A Protein Primer

Strengthen your understanding of this macronutrient

WRITTEN BY Robin Howard
PHOTOGRAPHS BY Scott Henderson & Mic Smith

Food marketers have touted high-protein diets as a silver-bullet solution for everything from weight loss to curing high blood pressure and osteoporosis. The result is a protein-obsessed population that, ironically, is already getting far more protein than it needs. While this macronutrient can help build muscle mass and is an essential part of a balanced diet, eating the correct amount and the right kind involves more than just carnivorous consumption.

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There’s so much marketing hype around eating a high-protein diet that we can now buy protein-laced cookies, coffee and water. These days, instead of low-fat or low-carb labels, marketers are cashing in on foods that boast increased protein content. With all this protein promotion, more than 70 percent of consumers say they don’t actually know what kinds of protein are healthiest or how much they should eat.

To clear up the confusion, we talked to Dr. Ryan McMonigle, a Roper St. Francis Healthcare affiliated primary care doctor. “Proteins are simply long chains of different amino acids that play a variety of roles within our bodies, including transporting cells, creating metabolic reactions and building cell structures,” says the doctor. When we eat protein, our digestive systems break it down into individual amino acids. Different cells take the kinds of amino acids they need and then assemble them into the proteins our bodies require to function. For example, tryptophan regulates appetite, sleep and mood; leucine helps wounds heal; histidine aids in the protection of nerve cells and threonine contributes to healthy skin and connective tissue.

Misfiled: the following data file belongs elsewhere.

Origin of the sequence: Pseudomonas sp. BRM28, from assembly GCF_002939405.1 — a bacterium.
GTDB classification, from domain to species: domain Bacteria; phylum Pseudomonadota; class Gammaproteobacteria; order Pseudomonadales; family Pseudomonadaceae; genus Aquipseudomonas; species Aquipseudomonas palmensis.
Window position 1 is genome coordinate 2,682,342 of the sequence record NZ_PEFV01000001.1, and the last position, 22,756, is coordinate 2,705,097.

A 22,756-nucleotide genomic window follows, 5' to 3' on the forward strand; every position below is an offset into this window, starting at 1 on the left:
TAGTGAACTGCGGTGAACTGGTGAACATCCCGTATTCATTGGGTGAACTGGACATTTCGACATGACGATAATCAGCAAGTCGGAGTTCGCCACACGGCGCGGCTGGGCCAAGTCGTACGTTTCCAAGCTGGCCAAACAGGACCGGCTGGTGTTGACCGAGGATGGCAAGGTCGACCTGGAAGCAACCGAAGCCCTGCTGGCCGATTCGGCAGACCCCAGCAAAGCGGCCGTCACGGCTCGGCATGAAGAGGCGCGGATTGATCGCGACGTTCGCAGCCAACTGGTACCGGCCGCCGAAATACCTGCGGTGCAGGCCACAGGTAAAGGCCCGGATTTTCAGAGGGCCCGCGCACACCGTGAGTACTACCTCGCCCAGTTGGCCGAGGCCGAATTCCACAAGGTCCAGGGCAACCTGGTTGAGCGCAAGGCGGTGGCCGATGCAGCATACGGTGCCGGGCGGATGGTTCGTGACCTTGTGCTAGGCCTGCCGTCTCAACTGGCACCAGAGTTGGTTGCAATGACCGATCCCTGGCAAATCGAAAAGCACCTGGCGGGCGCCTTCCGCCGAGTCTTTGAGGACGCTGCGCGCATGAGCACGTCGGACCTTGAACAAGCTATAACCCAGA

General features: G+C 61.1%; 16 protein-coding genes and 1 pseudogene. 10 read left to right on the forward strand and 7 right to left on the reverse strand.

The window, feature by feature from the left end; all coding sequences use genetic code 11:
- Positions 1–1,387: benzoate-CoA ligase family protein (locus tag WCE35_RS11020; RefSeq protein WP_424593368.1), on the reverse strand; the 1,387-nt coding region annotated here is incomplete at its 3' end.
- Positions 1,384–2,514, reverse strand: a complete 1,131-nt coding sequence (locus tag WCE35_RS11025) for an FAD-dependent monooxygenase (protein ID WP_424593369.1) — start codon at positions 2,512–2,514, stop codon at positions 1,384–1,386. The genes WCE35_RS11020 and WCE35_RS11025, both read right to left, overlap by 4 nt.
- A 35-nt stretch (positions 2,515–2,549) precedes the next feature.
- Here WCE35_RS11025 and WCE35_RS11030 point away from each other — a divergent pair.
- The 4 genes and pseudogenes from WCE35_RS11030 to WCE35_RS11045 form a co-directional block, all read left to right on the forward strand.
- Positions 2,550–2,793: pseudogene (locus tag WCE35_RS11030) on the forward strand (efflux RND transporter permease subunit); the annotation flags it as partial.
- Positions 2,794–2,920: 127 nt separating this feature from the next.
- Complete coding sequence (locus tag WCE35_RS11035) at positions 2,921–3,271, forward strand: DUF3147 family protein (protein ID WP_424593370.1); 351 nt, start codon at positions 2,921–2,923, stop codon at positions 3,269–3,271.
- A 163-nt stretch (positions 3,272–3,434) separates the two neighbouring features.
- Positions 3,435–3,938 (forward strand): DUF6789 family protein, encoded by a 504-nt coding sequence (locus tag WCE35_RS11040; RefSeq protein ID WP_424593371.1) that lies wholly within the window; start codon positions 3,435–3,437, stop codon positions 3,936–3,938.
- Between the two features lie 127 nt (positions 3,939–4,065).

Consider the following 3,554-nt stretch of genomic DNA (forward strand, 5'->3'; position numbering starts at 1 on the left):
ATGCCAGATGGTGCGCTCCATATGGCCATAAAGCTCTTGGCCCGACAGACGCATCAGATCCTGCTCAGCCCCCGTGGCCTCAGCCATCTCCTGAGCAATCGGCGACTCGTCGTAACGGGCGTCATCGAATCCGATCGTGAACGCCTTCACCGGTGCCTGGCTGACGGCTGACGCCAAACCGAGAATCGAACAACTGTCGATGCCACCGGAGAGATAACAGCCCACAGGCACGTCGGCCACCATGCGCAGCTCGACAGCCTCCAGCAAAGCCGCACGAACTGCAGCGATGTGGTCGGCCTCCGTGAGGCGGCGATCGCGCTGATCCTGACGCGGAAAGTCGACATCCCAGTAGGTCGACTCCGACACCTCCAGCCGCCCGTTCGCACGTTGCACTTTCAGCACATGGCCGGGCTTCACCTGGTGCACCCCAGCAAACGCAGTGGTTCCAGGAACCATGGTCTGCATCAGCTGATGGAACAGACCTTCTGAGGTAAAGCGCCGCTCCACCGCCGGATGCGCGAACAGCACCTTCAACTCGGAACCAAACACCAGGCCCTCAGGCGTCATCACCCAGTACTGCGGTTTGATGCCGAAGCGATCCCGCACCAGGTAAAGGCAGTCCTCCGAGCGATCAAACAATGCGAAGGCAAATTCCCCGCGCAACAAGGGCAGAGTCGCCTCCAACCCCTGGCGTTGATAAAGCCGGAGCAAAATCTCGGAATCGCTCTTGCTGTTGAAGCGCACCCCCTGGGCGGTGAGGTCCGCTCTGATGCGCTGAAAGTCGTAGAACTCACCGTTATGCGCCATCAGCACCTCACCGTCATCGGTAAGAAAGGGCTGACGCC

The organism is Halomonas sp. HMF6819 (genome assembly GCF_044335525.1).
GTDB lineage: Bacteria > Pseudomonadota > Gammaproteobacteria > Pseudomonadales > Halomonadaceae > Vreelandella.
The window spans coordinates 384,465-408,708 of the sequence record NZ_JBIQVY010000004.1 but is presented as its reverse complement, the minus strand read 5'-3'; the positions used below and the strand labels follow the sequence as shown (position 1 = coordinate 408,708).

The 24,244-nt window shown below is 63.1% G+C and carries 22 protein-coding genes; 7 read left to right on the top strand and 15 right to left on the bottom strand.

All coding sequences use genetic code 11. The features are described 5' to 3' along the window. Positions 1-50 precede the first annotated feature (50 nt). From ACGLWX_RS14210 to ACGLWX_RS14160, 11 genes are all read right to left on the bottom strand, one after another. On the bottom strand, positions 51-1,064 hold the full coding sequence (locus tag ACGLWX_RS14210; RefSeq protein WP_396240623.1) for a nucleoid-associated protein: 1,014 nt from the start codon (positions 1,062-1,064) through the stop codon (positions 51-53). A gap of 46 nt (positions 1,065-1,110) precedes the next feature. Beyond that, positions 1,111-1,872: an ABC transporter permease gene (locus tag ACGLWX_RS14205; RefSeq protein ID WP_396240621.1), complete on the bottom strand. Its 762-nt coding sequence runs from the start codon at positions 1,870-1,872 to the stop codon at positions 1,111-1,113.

Dr. Ryan McMonigle

Of the 20 amino acids, 11 are considered nonessential, because your body makes them and you don’t need to get them from food. The other nine are essential, meaning you have to ingest them. “Foods that contain all of the essential amino acids humans need from their diet are what we call complete proteins,” Dr. McMonigle says. “Incomplete proteins are missing one or more of those essential amino acids.”

Consider the Source
“We still benefit from incomplete proteins, but we need to make sure we’re filling in the gaps with other protein sources that contain the missing pieces,” continues the doctor. For example, legumes and whole grains are good protein sources, but individually they don’t contain enough of all nine essential amino acids. By pairing complementary foods, such as rice and beans or peanut butter and whole wheat bread, you can make a complete protein. You don’t have to eat complete proteins at every meal to stay healthy, but these combinations can keep you on the right track.

As long as you get a variety of proteins throughout the day, you’ll likely get enough of each type of amino acid.

“The healthiest protein sources are high-protein plant-based foods, fish, grass-fed meat, free-range poultry, dairy, nuts and seeds,” says Dr. McMonigle, who encourages patients to avoid processed foods. “Look for 90-percent lean beef that’s grass-fed, wild-caught fish and yogurt without any additives, stabilizers, gelatin or preservatives.” He points out that while animal proteins are generally complete, they have no fiber and can be high in calories and saturated fat. If you want to reduce your consumption of animal products, choose complete plant-based proteins such as tofu, tempeh, edamame, amaranth, quinoa, hemp seeds and chia seeds, which deliver all the essential amino acids without the saturated fat. “If you’re vegan, make sure you fill in your amino acid gaps by combining different protein sources, such as peas and rice,” he adds.